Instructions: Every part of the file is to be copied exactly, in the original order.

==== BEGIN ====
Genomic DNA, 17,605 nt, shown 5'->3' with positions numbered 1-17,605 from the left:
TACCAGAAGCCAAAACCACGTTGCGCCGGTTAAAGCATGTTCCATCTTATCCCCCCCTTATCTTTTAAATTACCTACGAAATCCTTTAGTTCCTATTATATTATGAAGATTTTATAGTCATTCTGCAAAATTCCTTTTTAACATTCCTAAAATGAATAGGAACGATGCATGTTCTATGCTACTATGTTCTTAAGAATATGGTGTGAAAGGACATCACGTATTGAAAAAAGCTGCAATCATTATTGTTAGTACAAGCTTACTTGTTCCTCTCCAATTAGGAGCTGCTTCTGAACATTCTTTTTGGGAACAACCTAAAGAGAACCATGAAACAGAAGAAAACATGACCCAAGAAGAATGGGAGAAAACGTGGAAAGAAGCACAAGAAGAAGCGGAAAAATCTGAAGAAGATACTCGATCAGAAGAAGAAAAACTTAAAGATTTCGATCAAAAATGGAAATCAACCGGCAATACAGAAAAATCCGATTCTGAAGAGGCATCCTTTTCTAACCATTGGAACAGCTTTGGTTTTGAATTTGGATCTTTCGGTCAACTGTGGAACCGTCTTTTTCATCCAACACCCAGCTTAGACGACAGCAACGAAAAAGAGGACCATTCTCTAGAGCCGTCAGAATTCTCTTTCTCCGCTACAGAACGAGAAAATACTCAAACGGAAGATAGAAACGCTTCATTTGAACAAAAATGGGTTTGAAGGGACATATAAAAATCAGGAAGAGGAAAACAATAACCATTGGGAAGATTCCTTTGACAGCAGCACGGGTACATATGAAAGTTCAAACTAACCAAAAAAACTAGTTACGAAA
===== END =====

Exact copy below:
Genomic DNA, 17,605 nt, shown 5'->3' with positions numbered 1-17,605 from the left:
TACCAGAAGCCAAAACCACGTTGCGCCGGTTAAAGCATGTTCCATCTTATCCCCCCCTTATCTTTTAAATTACCTACGAAATCCTTTAGTTCCTATTATATTATGAAGATTTTATAGTCATTCTGCAAAATTCCTTTTTAACATTCCTAAAATGAATAGGAACGATGCATGTTCTATGCTACTATGTTCTTAAGAATATGGTGTGAAAGGACATCACGTATTGAAAAAAGCTGCAATCATTATTGTTAGTACAAGCTTACTTGTTCCTCTCCAATTAGGAGCTGCTTCTGAACATTCTTTTTGGGAACAACCTAAAGAGAACCATGAAACAGAAGAAAACATGACCCAAGAAGAATGGGAGAAAACGTGGAAAGAAGCACAAGAAGAAGCGGAAAAATCTGAAGAAGATACTCGATCAGAAGAAGAAAAACTTAAAGATTTCGATCAAAAATGGAAATCAACCGGCAATACAGAAAAATCCGATTCTGAAGAGGCATCCTTTTCTAACCATTGGAACAGCTTTGGTTTTGAATTTGGATCTTTCGGTCAACTGTGGAACCGTCTTTTTCATCCAACACCCAGCTTAGACGACAGCAACGAAAAAGAGGACCATTCTCTAGAGCCGTCAGAATTCTCTTTCTCCGCTACAGAACGAGAAAATACTCAAACGGAAGATAGAAACGCTTCATTTGAACAAAAATGGGTTTGAAGGGACATATAAAAATCAGGAAGAGGAAAACAATAACCATTGGGAAGATTCCTTTGACAGCAGCACGGGTACATATGAAAGTTCAAACTAACCAAAAAAACTAGTTACGAAA